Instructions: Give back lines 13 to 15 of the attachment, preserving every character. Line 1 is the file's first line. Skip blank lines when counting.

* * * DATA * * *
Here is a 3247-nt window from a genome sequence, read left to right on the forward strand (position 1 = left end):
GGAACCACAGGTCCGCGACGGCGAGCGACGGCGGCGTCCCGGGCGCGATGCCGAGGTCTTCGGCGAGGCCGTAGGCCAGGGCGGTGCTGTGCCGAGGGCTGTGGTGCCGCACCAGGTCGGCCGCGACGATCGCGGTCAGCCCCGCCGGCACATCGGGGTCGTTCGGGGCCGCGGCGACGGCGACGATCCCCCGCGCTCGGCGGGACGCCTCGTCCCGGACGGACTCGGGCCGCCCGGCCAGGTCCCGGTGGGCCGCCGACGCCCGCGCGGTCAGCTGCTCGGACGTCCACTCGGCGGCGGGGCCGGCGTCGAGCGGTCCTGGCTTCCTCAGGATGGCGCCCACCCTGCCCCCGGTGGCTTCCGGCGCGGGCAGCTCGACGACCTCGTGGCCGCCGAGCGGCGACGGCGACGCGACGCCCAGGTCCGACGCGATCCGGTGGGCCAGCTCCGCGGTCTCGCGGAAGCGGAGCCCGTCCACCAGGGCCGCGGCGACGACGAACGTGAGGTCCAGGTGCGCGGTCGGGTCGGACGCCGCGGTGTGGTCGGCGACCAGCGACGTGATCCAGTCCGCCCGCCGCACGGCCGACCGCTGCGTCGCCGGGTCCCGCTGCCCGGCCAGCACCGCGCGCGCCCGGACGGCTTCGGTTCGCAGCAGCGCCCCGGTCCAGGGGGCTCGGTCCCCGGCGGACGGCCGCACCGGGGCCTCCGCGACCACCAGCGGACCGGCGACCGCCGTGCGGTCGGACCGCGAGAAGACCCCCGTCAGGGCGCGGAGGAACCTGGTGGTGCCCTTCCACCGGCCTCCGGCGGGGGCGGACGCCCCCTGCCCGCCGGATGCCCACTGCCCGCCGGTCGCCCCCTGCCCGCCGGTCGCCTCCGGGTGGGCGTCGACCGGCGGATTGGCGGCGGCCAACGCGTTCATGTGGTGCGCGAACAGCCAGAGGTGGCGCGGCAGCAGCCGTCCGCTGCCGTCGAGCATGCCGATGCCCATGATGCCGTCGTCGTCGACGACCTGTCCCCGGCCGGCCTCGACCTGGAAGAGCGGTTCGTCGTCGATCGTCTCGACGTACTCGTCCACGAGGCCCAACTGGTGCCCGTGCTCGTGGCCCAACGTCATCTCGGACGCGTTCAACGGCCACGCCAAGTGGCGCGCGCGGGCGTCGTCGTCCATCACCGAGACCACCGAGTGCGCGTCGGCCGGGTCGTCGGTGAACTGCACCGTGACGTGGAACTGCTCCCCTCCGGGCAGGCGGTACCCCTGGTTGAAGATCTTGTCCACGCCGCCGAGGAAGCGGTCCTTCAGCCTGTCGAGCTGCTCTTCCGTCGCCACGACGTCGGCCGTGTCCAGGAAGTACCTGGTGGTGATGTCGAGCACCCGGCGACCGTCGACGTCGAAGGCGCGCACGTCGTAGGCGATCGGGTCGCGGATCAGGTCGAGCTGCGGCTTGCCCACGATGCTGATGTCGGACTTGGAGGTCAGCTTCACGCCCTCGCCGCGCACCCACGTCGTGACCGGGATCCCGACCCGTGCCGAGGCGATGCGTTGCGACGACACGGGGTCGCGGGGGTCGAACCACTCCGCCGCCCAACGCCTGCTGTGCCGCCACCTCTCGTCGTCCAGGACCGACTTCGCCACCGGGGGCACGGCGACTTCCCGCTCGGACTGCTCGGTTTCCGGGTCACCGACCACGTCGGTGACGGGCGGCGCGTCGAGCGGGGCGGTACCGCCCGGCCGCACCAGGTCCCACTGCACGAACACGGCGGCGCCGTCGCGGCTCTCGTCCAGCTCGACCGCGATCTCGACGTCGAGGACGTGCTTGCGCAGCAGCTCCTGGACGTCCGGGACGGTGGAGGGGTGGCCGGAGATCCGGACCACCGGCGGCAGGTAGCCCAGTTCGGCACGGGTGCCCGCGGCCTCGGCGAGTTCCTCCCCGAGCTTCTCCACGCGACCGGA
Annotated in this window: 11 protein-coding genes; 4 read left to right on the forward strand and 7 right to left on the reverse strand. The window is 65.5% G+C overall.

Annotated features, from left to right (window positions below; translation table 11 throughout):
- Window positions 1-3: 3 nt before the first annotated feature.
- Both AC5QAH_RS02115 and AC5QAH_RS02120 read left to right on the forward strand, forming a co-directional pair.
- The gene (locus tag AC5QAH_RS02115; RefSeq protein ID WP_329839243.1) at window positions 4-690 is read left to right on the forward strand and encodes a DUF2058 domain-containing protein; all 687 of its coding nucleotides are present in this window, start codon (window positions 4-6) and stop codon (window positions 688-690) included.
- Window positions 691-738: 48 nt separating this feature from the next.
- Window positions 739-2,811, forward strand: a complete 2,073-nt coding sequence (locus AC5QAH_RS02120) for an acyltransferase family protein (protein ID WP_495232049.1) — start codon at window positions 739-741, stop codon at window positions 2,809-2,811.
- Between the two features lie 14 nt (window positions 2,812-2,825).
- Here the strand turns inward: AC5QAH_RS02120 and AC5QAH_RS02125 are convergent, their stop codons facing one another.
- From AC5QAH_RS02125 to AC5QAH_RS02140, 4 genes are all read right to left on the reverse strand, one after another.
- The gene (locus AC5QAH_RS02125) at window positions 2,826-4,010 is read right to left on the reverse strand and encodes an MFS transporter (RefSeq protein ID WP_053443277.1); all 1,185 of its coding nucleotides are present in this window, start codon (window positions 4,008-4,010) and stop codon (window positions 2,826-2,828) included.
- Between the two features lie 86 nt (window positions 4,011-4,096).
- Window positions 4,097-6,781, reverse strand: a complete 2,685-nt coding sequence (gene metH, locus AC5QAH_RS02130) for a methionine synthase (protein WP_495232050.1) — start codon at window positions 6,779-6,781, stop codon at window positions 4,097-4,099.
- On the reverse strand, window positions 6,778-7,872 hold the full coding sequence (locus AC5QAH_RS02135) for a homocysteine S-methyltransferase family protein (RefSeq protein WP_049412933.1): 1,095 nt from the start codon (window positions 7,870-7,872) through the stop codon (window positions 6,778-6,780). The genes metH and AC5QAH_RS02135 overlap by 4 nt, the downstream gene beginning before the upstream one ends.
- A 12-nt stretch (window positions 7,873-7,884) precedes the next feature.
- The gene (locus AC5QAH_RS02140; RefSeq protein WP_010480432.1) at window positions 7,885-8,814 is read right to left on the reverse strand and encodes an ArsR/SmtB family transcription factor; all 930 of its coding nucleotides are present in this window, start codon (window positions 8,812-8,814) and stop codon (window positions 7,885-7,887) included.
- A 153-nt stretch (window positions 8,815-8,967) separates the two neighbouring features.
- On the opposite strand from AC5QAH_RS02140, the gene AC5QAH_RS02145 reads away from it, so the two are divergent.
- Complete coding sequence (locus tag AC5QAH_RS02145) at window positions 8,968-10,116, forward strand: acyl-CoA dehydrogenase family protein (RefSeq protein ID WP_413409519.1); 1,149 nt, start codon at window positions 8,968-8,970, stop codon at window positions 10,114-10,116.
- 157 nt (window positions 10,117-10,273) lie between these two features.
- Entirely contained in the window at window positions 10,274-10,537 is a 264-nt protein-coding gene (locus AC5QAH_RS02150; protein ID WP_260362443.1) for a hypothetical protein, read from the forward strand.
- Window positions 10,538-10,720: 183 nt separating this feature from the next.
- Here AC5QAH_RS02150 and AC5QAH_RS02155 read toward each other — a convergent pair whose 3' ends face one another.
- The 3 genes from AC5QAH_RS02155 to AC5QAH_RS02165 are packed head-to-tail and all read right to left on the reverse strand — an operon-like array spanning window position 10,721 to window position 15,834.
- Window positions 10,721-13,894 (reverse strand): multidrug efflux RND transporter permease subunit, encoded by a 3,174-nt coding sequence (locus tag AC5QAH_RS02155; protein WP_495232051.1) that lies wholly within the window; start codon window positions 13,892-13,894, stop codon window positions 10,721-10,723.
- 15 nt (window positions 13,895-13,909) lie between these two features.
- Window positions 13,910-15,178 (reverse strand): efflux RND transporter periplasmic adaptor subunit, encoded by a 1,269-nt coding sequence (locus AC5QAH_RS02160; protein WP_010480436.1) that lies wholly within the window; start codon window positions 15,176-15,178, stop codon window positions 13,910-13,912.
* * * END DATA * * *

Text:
- The gene (locus AC5QAH_RS02125) at window positions 2,826-4,010 is read right to left on the reverse strand and encodes an MFS transporter (RefSeq protein ID WP_053443277.1); all 1,185 of its coding nucleotides are present in this window, start codon (window positions 4,008-4,010) and stop codon (window positions 2,826-2,828) included.
- Between the two features lie 86 nt (window positions 4,011-4,096).
- Window positions 4,097-6,781, reverse strand: a complete 2,685-nt coding sequence (gene metH, locus AC5QAH_RS02130) for a methionine synthase (protein WP_495232050.1) — start codon at window positions 6,779-6,781, stop codon at window positions 4,097-4,099.